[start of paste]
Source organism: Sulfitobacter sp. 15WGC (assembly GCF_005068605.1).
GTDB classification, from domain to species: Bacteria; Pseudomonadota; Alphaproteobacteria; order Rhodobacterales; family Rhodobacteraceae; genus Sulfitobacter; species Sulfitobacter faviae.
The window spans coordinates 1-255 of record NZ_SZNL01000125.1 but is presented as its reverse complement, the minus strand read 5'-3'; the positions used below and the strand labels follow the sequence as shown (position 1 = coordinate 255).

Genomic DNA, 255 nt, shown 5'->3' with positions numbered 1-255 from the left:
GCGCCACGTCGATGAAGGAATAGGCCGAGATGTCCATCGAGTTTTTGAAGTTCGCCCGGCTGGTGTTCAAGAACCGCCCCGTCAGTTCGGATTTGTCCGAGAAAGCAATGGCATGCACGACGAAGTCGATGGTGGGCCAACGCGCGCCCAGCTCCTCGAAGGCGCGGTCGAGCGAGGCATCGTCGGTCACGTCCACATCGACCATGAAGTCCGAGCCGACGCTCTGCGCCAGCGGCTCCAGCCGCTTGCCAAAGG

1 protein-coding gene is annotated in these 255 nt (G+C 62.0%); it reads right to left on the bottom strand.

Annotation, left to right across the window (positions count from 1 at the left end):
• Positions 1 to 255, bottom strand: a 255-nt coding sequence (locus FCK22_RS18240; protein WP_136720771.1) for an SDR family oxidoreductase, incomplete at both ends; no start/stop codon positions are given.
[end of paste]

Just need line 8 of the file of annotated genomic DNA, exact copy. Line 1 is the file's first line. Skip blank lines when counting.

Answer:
• Positions 1 to 255, bottom strand: a 255-nt coding sequence (locus FCK22_RS18240; protein WP_136720771.1) for an SDR family oxidoreductase, incomplete at both ends; no start/stop codon positions are given.